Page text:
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A Study of Arthur Miller’s
Death of a Salesman
and the Downfall of Its Hero
A Thesis Proposal Presented to:
The Department of English
Faculty of Modern Languages and Communication
Putra University, Malaysia
By: Mehdi Hassanian esfahani
The objective of this study is to probe into the Arthur
Miller’s tragedy, Death of a Salesman, entitled as the best
American play of the century, in order to analyze the development
of the main character, Willy Loman, and his downfall. Willy
Loman, the antihero of this tragedy, is an example of 20th century
people who resort to illusion in order to gain some dignity. Arthur
Miller (1915 - 2005) narrates the story of an ignominious salesman
who faces the end, and cannot fulfill his idealistic ambitions.
Willy Loman, who has worked all his life as a salesman, in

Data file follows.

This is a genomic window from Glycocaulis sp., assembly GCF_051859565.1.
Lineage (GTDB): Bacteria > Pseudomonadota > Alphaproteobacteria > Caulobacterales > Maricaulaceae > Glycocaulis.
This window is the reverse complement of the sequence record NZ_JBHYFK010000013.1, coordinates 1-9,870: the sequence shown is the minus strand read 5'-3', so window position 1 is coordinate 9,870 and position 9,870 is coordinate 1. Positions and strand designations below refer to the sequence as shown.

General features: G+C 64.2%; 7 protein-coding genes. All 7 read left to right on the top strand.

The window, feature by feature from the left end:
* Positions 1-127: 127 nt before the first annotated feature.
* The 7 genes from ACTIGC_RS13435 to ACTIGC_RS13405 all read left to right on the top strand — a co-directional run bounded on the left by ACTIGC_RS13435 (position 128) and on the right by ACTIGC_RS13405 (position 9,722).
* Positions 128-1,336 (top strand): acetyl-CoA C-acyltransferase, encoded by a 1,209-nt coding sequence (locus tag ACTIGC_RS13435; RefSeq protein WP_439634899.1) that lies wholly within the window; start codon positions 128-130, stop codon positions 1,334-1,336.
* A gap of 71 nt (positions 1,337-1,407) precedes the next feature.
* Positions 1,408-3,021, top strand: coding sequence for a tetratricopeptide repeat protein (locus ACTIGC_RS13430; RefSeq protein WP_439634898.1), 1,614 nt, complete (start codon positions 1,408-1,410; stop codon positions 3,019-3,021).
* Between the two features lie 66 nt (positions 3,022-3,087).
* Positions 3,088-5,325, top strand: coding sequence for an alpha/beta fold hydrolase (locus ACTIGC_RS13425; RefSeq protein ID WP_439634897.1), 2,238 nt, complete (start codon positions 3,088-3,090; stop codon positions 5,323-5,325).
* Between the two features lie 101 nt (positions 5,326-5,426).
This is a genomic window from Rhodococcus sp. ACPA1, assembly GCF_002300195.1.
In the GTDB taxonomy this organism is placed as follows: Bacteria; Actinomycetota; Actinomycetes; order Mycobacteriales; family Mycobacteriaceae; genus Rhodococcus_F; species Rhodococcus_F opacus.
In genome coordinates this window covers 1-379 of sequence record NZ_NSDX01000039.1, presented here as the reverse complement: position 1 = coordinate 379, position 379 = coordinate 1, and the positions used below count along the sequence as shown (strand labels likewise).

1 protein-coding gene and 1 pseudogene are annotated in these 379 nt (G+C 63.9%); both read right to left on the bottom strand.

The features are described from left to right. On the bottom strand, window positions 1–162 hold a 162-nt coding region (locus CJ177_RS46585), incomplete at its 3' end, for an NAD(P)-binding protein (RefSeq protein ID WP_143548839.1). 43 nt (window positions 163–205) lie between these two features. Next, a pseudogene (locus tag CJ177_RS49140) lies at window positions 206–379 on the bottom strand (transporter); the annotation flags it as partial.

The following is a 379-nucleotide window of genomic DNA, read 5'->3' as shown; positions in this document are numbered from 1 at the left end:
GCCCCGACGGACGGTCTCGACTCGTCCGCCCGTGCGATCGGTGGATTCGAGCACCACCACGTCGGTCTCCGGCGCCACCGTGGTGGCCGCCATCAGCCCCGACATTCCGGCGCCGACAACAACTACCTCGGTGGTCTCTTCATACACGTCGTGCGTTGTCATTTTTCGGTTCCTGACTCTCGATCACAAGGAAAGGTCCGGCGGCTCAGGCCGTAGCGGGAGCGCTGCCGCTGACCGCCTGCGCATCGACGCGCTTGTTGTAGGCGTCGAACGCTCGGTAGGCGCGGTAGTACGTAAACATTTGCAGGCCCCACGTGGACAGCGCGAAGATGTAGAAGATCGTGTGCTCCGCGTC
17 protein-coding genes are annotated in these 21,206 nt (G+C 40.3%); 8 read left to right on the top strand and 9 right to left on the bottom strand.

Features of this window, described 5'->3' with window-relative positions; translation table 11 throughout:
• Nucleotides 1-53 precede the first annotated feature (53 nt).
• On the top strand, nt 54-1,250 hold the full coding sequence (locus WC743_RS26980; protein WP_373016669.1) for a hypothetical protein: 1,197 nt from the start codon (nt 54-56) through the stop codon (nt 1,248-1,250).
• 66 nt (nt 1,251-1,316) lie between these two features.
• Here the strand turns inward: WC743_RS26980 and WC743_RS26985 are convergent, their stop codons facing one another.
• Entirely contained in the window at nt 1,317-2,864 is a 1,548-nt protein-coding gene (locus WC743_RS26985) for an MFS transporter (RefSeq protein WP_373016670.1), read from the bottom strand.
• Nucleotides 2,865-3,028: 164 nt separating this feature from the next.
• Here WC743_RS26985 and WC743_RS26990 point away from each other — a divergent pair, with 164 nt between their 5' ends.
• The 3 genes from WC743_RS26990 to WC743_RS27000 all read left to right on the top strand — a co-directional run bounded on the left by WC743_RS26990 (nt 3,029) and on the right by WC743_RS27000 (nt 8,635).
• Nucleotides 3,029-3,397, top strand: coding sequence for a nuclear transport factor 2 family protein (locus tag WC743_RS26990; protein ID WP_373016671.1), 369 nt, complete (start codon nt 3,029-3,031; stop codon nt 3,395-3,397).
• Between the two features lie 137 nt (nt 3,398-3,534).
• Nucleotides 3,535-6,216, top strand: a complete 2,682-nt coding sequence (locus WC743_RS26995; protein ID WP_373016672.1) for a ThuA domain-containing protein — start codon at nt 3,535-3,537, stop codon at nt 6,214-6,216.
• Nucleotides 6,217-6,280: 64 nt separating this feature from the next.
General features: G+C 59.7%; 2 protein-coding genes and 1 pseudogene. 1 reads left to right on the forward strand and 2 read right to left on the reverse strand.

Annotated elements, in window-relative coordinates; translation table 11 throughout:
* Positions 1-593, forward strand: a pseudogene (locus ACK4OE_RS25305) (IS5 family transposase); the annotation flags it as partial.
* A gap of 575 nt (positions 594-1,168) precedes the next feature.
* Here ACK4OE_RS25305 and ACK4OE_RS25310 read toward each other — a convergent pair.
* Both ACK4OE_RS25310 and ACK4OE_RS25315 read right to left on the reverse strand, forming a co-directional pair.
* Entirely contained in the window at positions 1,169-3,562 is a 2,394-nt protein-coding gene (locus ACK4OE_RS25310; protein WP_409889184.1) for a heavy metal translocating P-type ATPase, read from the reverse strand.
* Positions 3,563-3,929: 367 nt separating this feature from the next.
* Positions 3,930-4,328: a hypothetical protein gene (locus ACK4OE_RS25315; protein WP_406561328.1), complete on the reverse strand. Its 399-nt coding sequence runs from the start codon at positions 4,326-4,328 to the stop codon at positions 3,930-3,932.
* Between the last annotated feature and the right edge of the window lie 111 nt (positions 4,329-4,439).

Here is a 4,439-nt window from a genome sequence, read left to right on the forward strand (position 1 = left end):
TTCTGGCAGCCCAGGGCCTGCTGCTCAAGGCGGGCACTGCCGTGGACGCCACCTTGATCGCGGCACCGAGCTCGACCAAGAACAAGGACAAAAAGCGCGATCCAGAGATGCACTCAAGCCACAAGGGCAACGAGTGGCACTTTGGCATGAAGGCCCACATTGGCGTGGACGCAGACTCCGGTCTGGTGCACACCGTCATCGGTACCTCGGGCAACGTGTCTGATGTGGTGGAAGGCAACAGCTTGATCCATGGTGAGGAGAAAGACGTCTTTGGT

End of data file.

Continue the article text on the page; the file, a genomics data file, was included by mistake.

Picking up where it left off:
his 60s, encounters barriers in fulfilling his life-time dreams, which
are far away and almost unreachable in reality. His world is
covered with some principles and goals, which are the elements of
American Dream, but his present life lacks them. Miller’s
technique in using flashbacks which are aimed at bringing back
some memories of the past, presents the Lomans life; Willy, his
wife Linda and their sons Biff and Happy.
The drama cites last hours of Willy Loman’s life, when he
decides to commit suicide in order to provide a way out of the
stalemate his family seems to be in, through his life insurance
policy. Willy Loman has lived a fake life in a dream of success and
prosperity, imagining possession of money and respect of others;